I remember both Tara and Felix coming up to me once they had heard about this from Whitman college and were super excited and saying to me that they were going to bring this up to the University! I was bummed that I had missed a session like that because the symposium seemed like such an interesting idea.

Once we came back, they had hit the ground running and spread the word out to our Campus Life staff, our faculty, and even our Chancellor! This was going to be our first Power & Privilege Symposium and I was excited for how this was going to shake up our campus.

The 1st Annual UAS Power & Privilege Symposium was a one day conference-style teach-in designed to give members of the UAS & Southeast Alaska communities an opportunity to come together and engage in difficult, thoughtful, and honest conversation about the ways social hierarchies and identities manifest themselves in our communities.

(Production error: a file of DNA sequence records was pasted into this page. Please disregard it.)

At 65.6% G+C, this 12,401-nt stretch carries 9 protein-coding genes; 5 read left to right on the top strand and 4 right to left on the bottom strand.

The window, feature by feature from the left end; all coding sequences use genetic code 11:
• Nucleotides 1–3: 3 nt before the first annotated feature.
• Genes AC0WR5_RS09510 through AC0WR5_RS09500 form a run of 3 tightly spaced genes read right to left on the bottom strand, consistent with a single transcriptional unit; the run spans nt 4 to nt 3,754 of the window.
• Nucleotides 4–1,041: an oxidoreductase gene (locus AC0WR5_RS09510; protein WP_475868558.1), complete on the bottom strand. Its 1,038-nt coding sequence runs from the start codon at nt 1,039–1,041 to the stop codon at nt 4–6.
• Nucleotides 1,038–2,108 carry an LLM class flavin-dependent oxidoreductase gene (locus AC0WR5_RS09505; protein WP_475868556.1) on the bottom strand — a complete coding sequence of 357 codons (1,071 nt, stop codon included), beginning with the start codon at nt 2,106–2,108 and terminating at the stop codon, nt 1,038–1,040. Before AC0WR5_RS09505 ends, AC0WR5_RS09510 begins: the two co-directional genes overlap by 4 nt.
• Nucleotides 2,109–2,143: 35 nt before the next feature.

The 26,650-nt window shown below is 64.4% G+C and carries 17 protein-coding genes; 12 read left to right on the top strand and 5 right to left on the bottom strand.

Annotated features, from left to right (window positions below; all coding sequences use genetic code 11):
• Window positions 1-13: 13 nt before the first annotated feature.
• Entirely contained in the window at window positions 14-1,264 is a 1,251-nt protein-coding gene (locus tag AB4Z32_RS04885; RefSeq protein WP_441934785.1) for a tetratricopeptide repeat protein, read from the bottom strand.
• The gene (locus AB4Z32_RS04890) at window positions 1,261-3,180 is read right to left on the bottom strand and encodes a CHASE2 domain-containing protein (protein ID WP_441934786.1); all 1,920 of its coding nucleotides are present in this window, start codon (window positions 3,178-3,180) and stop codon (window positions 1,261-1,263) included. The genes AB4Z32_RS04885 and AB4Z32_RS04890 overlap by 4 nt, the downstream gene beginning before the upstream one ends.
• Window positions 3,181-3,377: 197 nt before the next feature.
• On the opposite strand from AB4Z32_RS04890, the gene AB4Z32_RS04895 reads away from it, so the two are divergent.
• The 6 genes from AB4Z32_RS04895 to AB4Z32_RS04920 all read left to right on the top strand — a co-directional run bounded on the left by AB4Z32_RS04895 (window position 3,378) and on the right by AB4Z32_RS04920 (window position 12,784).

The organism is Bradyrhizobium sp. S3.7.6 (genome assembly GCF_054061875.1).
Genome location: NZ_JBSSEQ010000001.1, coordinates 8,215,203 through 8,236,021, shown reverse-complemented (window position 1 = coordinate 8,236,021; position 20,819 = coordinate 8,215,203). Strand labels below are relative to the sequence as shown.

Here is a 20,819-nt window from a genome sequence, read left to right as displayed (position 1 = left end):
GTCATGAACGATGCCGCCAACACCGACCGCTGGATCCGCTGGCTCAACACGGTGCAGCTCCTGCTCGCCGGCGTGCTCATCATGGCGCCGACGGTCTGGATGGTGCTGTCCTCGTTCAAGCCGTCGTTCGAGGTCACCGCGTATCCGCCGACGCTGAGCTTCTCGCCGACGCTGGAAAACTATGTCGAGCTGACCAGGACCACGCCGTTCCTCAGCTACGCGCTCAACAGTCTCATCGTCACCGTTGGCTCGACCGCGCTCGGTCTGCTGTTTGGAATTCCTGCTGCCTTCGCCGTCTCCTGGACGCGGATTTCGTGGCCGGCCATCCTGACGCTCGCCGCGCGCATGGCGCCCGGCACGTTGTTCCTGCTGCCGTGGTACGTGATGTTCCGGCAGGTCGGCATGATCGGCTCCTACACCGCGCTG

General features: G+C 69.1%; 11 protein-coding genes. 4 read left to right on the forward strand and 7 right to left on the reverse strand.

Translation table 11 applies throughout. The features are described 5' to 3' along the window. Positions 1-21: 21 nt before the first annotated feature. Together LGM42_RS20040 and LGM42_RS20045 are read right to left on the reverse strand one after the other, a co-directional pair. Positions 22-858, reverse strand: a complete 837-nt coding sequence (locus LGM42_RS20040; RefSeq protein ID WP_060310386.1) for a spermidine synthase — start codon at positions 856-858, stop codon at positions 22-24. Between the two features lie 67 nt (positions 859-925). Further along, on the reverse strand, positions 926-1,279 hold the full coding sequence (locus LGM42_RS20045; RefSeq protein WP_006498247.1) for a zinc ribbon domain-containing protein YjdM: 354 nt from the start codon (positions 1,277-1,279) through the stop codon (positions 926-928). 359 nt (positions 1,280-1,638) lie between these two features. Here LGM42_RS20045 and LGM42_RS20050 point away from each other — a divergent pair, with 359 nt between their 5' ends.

The following information was given to me via Tara Olson.

This event was monumental for our campus for a couple reasons:

• This was the first time in recent history (12+ years) that UAS chose to cancel classes in favor of a campus-wide teach-in. A day for the entire campus community to come together and explore issues of power & privilege and work toward a more understanding, welcoming, and safer campus for all.

• The scale of the event was huge for UAS. Roughly 12 hours of discussions, lectures, and workshops; 3 keynotes; 28 breakout sessions; a de-brief session (Facilitated Group Dialogue); and a spoken word poetry performance. 435 people were able to attend in person! A wide range of topics were covered, including: race, age, mental health, gender, education, sexuality, nationality, decolonization, human rights, civility, etc.